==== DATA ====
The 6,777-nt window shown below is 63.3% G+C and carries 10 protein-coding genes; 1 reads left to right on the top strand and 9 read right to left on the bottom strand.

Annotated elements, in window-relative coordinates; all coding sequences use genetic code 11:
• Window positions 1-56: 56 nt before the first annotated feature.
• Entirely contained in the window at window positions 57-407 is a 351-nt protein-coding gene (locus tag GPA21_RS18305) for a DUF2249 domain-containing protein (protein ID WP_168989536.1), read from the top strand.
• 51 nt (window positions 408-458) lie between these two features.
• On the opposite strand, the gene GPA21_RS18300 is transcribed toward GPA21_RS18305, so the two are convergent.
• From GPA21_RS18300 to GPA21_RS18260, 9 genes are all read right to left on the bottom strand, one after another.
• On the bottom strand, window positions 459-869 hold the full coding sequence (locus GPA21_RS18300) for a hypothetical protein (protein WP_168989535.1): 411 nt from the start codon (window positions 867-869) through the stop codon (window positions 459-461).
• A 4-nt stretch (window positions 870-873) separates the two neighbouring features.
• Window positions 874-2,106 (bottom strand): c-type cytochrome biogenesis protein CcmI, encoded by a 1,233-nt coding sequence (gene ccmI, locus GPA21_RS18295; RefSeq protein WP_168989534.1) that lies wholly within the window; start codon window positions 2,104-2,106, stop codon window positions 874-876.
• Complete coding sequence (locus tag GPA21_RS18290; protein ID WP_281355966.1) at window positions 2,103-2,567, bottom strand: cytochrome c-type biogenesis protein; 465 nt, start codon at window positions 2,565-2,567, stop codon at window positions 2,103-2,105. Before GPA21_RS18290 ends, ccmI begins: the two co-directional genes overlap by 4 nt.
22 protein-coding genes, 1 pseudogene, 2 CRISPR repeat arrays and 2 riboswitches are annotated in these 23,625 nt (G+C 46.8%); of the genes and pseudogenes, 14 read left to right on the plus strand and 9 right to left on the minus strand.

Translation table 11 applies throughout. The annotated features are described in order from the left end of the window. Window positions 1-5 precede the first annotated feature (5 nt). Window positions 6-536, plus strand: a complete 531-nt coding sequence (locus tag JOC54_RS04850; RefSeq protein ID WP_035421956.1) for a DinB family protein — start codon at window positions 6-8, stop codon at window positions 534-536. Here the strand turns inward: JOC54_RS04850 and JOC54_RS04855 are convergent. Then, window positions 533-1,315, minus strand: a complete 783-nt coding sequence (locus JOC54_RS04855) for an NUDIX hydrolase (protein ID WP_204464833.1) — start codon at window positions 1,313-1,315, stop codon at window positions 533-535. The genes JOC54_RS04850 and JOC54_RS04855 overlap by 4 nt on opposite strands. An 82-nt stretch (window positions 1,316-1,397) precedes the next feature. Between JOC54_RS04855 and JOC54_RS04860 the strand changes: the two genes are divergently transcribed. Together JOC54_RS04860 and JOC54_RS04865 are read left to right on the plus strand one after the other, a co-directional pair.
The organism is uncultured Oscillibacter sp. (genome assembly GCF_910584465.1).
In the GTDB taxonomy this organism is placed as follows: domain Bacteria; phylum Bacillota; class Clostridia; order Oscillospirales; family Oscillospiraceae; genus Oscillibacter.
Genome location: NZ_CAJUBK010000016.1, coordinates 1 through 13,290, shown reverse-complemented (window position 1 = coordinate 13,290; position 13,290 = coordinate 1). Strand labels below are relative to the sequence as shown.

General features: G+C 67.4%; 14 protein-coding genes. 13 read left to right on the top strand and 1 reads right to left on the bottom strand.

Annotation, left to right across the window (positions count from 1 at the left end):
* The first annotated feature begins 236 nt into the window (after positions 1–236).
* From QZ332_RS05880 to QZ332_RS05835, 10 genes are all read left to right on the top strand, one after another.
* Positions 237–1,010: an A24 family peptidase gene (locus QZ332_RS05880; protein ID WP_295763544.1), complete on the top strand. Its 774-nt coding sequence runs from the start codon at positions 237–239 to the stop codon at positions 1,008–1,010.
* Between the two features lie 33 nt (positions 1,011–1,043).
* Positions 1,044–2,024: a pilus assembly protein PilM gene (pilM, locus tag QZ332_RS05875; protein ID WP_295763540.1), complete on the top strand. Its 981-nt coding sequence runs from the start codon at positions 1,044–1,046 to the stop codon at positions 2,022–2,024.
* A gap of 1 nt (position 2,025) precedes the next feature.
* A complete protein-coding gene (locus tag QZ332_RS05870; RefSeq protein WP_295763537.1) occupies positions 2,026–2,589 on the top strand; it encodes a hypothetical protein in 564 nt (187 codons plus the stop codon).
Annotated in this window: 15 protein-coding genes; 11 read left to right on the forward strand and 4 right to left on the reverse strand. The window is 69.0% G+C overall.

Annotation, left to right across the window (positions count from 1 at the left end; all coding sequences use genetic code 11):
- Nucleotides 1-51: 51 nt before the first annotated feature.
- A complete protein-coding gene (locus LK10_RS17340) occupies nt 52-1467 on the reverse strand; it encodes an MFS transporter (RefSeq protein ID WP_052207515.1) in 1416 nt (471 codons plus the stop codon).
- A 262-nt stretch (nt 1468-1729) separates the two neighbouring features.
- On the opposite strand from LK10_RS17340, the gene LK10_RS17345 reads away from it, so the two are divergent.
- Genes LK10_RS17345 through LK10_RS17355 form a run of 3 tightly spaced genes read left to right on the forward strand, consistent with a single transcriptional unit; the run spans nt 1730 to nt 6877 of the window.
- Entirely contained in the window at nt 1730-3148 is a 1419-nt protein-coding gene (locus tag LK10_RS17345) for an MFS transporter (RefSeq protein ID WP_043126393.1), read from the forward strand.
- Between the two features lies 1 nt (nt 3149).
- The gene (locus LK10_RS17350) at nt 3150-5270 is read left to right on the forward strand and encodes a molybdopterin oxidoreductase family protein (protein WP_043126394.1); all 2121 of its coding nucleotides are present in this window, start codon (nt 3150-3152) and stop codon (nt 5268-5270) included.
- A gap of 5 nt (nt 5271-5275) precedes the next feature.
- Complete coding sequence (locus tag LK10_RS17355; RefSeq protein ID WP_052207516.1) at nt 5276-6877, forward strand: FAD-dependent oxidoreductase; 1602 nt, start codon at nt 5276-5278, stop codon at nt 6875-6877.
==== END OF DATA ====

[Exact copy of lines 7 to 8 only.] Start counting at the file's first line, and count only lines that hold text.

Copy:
• From GPA21_RS18300 to GPA21_RS18260, 9 genes are all read right to left on the bottom strand, one after another.
• On the bottom strand, window positions 459-869 hold the full coding sequence (locus GPA21_RS18300) for a hypothetical protein (protein WP_168989535.1): 411 nt from the start codon (window positions 867-869) through the stop codon (window positions 459-461).